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Figure

(a) Muscles of the posterior shoulder. The right trapezius is removed to show underlying muscles. Isolated views of (b) trapezius, (c) deltoid, and (d ) rhomboideus and latissimus dorsi muscles.

The rhomboideus (rom-boid'-e-us) major connects the upper thoracic vertebrae to the scapula. It raises the scapula and adducts it (fig. 9.25).

The levator scapulae (le-va'tor scap'u-le) is a straplike muscle that runs almost vertically through the neck, connecting the cervical vertebrae to the scapula. It elevates the scapula (figs. 9.25 and 9.27).

The serratus anterior (ser-ra'tus an-te're-or) is a broad, curved muscle located on the side of the chest. It arises as fleshy, narrow strips on the upper ribs and ex tends along the medial wall of the axilla to the ventral surface of the scapula. It pulls the scapula downward and anteriorly and is used to thrust the shoulder forward, as when pushing something (fig. 9.26).

The pectoralis (pek"to-ra'lis) minor is a thin, flat muscle that lies beneath the larger pectoralis major. It extends laterally and upward from the ribs to the scapula and pulls the scapula forward and downward. When other muscles fix the scapula in position, the pectoralis minor can raise the ribs and thus aid forceful inhalation (fig. 9.26).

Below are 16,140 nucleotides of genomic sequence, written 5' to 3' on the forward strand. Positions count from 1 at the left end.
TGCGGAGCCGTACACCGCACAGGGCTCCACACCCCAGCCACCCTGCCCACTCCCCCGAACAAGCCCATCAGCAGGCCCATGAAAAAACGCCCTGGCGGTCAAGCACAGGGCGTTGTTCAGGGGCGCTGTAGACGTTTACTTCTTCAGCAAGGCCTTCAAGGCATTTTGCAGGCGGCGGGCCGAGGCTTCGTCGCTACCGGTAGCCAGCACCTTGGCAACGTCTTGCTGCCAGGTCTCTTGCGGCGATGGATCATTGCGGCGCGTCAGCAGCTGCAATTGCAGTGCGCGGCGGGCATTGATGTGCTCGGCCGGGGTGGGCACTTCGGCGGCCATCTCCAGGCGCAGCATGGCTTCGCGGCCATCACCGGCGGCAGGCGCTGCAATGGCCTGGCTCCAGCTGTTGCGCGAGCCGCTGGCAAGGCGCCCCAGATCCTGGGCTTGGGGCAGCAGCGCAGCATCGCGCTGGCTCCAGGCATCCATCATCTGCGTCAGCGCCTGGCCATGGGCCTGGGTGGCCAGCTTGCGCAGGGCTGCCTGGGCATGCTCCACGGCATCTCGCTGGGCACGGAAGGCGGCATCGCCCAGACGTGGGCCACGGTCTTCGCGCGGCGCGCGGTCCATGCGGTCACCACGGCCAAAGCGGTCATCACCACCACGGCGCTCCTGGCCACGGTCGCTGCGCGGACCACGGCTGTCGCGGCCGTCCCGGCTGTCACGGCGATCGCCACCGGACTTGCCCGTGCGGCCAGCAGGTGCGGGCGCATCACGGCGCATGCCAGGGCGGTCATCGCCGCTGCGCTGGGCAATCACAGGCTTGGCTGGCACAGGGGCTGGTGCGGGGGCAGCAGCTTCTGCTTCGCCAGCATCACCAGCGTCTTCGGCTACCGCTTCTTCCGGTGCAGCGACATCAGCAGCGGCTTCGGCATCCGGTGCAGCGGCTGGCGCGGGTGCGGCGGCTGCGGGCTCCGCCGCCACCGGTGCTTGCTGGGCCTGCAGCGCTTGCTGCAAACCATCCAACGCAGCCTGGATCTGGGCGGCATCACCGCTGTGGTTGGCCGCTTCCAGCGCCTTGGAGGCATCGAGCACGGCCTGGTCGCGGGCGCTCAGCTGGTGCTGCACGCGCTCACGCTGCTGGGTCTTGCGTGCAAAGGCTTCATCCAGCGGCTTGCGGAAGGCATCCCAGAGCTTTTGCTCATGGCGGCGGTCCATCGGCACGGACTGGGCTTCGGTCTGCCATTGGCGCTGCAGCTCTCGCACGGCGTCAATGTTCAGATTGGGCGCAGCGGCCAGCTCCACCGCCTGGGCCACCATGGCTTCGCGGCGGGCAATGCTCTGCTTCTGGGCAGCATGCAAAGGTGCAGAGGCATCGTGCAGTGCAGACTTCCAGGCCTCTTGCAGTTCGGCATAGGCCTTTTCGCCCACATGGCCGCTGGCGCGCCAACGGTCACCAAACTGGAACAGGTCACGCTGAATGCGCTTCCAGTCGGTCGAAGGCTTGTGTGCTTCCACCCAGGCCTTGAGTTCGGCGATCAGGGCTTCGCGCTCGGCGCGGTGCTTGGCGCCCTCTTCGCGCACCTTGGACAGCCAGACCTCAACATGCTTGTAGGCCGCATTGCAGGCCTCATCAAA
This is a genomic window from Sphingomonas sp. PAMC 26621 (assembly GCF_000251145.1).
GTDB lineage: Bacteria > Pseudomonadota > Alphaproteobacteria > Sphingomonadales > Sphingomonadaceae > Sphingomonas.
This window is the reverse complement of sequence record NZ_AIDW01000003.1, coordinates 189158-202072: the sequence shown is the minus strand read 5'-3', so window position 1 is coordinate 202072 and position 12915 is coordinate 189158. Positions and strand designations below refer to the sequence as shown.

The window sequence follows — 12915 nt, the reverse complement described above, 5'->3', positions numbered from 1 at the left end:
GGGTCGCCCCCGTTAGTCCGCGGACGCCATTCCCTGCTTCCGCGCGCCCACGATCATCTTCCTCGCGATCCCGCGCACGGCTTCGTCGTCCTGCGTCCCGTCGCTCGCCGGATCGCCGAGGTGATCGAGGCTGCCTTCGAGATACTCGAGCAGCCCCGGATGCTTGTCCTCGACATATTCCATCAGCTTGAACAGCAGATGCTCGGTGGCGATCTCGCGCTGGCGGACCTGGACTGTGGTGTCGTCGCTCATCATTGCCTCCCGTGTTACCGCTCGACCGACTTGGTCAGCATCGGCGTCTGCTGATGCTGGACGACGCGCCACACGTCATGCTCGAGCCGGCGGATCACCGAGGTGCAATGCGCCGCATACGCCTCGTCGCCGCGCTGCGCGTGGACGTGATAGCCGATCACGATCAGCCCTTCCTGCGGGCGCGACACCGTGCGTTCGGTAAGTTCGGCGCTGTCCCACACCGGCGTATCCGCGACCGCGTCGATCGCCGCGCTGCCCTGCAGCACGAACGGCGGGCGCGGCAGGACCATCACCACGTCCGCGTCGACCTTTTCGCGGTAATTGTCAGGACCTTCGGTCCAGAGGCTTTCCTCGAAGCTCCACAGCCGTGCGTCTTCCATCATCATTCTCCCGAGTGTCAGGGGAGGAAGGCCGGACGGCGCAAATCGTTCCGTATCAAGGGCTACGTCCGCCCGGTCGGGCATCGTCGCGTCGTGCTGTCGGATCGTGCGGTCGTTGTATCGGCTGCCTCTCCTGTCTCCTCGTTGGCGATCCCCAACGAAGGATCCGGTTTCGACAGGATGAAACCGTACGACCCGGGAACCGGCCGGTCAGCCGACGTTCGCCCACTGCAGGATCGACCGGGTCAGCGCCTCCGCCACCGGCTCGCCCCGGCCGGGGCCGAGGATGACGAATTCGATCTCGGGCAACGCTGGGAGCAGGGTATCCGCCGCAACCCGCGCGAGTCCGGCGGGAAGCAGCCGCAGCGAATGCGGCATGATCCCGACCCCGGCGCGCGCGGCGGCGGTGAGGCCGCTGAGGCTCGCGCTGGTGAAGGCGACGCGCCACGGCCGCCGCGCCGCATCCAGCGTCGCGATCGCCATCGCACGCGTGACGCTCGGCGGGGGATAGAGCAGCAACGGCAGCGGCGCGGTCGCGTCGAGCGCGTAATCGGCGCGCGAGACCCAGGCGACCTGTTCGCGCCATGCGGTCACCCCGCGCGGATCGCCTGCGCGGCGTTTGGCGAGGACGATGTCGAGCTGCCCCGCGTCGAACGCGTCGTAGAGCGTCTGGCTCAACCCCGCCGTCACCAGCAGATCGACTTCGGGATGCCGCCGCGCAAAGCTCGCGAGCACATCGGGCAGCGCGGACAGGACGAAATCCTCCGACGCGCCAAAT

Sternocleidomastoid

Pectoralis minor

Internal intercostal

Serratus anterior

Rectus abdominis

Internal oblique

Transversus abdominis

Sternocleidomastoid

Pectoralis minor

Internal intercostal

Serratus anterior

Rectus abdominis

Transversus abdominis

Figure 9.26

Muscles of the anterior chest and abdominal wall. The right pectoralis major is removed to show the pectoralis minor.

Trapezius

Deltoid

Pectoralis major

Linea alba

(band of connective tissue)

External oblique

Aponeurosis of external oblique

Figure 9.26

Muscles of the anterior chest and abdominal wall. The right pectoralis major is removed to show the pectoralis minor.

Muscles that Move

Essentials of Human Physiology

Essentials of Human Physiology

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